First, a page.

Converting the raw video from the Ricoh Theta SC requires knowing the lens parameters. Since Ricoh doesn't publish those, I set out to find them.
This is what a raw video frame from a Ricoh Theta SC looks like:
Two hemispheres - back and front - each circular with a radius of 480 pixels, aligned at the top of the frame. When converting this to something usable, two things must be corrected for:
Projection - resampling the image into a format that the panorama viewer can accept.
Alignment - correcting for imperfections in the dual-lens alignment.
There are also some other nice-to-haves, but these are not discussed here:
Nadir correction - The camera captures a bit of itself at the nadir point, where the overlap between the hemispheres is zero. This can be fixed by distorting the image slightly as you approach nadir.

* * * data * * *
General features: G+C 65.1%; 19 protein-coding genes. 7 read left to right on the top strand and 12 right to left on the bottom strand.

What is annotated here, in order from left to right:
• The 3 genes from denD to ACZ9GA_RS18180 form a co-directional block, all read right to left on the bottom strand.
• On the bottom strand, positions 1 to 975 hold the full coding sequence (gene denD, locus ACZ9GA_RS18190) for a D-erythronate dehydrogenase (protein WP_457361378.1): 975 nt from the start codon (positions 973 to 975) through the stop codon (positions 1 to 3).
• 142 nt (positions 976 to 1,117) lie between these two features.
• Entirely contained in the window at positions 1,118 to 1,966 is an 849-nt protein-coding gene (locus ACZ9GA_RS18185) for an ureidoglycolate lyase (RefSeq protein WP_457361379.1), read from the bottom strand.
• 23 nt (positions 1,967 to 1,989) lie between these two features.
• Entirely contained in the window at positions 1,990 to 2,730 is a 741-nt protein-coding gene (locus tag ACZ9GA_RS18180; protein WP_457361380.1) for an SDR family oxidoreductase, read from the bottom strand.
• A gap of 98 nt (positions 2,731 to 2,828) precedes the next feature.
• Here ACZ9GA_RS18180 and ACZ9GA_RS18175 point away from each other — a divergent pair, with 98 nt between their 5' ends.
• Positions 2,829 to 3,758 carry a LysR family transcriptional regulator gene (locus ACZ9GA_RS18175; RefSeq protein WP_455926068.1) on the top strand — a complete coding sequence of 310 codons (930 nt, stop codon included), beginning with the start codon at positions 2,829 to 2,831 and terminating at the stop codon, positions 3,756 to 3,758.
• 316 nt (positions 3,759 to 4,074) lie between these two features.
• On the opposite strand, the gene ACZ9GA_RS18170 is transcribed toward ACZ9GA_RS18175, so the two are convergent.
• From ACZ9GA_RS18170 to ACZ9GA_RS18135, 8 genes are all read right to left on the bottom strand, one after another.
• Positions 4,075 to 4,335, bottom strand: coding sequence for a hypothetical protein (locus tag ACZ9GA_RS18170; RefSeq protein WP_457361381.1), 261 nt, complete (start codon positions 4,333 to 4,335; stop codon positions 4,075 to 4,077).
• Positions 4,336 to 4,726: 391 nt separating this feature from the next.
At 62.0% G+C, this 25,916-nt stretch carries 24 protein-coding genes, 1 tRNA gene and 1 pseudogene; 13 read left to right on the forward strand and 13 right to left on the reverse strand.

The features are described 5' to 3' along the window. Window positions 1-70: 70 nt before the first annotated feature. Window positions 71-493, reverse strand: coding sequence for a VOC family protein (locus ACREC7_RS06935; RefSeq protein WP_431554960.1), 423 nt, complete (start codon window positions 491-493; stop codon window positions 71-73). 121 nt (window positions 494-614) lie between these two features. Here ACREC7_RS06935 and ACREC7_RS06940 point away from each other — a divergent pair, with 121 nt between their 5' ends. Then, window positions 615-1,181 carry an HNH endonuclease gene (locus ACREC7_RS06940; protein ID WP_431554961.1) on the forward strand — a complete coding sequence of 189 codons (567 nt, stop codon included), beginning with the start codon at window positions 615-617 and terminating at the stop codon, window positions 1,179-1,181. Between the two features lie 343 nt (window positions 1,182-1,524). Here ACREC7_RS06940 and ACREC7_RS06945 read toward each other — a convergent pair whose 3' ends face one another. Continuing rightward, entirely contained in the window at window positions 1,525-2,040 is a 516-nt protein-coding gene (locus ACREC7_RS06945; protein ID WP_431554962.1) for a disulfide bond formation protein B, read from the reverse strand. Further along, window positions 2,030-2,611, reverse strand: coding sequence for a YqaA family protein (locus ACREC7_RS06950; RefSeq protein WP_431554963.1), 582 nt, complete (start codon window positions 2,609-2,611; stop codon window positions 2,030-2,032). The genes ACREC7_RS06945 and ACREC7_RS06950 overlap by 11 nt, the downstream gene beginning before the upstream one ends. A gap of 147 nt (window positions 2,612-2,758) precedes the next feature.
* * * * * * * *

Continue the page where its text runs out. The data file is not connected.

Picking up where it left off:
Blending - In the presence of strong light sources the two cameras may get lens flares or other artifacts that makes a simple blend show strong seams (see below).
The projection parameters are quite straightforward.
|Projection||equidistant (R = f∙θ)|
|Field of View||202.15558 deg|
|Pixels / degree||4.7488|
|Image Center (front)||1440, 480|
|Image Center (back)||480, 480|
3. Hemisphere Alignment
The two lenses in the Theta are not exactly 180 degrees apart. The actual numbers will vary from camera to camera, but they can be found by taking the two hemispheres and aligning them in Hugin[a]. (I'm sure the information can be dug out of the Ricoh Maker Notes[b] as well, but Hugin is what I used.)
It suffers from a lens flare in the front hemisphere that probably should be smoothed out, but otherwise things line up.